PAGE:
This week, as promised, we have a fun little piece of fiction written by Jeffrey James over at Lifeincharge.com. Normally he spends his time writing common sense solutions to common problems in the areas of health, finance, and productivity. Today he’s given us something a little bit different. Enjoy!
“Monkeys,” she said. That’s all she said. She never gives me more than two words. I never know what the heck she’s talking about anymore. I mean, seriously, who in their right mind answers a serious question with “monkeys”?! New York is falling apart out there, and she just sits there watching the tube and smoking her electric cigarette. Don’t get me wrong, I appreciate the lack of second-hand smoke. What I don’t appreciate is the way she is totally disconnected from reality. Or maybe she knows exactly what’s going on, and doesn’t give a rat’s rickshaw.
But you know what? I’ve had enough of it. I’ve tried to warn her, tried to snap her out of it, tried to be patient, tried everything I could think of. But nothing’s working. And I’m not gonna wait around here any longer — she can die in her La-Z-Boy on the 51st floor if she wants, but I’m gonna make my exit while there’s still time. My uncle’s got a place out in the mountains that is pretty remote. And well-stocked with food and ammunition. I saw on the news that we have 48 hours at most before we’re completely overrun. She saw it too, but that doesn’t really mean anything at this point. As long as it was coming from the TV in front of her, she could watch a woman get eaten alive and it wouldn’t faze her. We’ll see how she does when she’s dealing with the real thing.
Two weeks ago we started hearing reports of these things popping up in the surrounding states. Nothing too unusual — after all, bad stuff happens on the news all the time. But then there were more and more cases, and pretty soon it was apparent that these weren’t random happenings – they started getting closer and closer to New York, and from multiple states too. People getting attacked, mauled, killed (if they were lucky) and eaten alive. If I was seeing this in a theater, I would probably think it was cool, but this is totally different. It’s completely terrifying.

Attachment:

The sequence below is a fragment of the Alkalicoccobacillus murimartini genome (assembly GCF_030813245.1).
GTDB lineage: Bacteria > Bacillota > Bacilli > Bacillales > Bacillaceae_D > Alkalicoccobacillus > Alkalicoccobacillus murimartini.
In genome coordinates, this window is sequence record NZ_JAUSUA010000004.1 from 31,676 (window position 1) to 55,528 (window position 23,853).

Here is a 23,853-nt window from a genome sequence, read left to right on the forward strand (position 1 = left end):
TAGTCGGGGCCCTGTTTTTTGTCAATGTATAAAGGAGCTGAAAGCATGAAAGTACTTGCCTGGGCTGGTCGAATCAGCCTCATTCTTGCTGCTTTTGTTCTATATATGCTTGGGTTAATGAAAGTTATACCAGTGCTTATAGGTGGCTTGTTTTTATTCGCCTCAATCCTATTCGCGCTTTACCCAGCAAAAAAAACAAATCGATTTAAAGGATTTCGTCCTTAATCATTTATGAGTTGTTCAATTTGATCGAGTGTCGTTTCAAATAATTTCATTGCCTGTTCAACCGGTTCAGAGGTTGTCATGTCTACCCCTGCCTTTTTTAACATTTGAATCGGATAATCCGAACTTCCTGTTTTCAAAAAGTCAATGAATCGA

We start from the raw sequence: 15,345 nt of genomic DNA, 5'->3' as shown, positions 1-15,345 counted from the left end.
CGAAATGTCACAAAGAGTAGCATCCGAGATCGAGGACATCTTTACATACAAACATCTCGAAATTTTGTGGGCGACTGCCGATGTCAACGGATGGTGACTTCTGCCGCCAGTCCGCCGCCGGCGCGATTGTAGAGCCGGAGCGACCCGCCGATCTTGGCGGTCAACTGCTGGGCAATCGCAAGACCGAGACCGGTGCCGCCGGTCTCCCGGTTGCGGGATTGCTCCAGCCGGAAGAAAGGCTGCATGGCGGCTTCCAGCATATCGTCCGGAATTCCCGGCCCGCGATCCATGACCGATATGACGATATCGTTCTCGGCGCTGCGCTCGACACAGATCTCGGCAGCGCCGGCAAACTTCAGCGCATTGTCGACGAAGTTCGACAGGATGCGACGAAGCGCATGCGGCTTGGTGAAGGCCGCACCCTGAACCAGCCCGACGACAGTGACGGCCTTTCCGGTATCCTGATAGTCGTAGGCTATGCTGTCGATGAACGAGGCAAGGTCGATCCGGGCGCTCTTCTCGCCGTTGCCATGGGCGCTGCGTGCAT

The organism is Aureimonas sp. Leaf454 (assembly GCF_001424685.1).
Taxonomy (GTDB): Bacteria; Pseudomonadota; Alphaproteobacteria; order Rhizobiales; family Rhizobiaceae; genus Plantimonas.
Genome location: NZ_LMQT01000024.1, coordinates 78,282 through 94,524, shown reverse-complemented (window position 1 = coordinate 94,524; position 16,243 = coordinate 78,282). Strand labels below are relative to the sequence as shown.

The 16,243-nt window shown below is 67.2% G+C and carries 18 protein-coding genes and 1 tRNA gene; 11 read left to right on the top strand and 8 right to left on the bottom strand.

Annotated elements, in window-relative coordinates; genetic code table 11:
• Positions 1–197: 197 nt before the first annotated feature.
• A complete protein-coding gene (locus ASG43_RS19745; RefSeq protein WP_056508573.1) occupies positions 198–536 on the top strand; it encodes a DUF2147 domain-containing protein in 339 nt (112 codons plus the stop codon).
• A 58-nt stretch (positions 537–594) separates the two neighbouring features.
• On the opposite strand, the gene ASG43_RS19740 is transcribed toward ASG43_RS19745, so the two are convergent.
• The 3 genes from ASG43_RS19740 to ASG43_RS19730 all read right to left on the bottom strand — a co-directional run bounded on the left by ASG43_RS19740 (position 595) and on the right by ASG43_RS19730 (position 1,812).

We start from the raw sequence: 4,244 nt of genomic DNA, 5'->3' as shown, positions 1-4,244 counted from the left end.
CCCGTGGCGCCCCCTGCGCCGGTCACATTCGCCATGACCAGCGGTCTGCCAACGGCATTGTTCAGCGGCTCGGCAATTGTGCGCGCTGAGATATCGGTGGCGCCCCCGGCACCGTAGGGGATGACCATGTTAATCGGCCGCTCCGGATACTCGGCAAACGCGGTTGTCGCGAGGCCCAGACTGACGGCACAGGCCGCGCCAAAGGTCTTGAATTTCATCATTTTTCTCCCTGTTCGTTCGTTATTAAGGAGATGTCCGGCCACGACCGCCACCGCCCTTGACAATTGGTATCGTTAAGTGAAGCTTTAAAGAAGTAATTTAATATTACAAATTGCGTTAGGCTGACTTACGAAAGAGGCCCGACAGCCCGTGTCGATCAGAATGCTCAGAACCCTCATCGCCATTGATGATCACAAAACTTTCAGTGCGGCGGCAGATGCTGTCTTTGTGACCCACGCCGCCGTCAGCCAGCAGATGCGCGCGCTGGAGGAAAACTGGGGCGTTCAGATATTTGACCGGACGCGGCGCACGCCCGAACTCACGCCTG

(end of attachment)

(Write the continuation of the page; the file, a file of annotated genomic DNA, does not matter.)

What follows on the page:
And I might not have believed it, either, if I hadn’t seen one myself. I was walking back to our apartment building after stopping off at the grocery store. I was just about at the entrance when I saw one turn the corner and we locked eyes, or at least, I was looking at where the eyes would be. There was a split second of hesitation that felt like hours of terror before I found myself bursting through the front door, my groceries on the ground behind me. The unfortunate guard didn’t even have a chance to draw his gun before I heard a loud snap. I didn’t bother looking back because I knew it would only slow me down. I kept sprinting until I got in the private access elevator. When the elevator door closed, I slumped down and started breathing again.
And even though I was almost just another victim — even though I heard a man’s life end — even though I came back to the apartment shaking, sweating, and pale — she won’t even look away from her precious television set. Like watching reality happen somehow insulates you from being part of it. Are there others like her? Is this one of their ploys? No, that would be too sophisticated. They don’t really seem to use weapons — though they don’t seem to need them either. Maybe I’m just getting paranoid. Maybe that’s what they want. But that doesn’t matter, because I’m not gonna sit here and wait for them to come find me. I’m getting outta here, with or without her.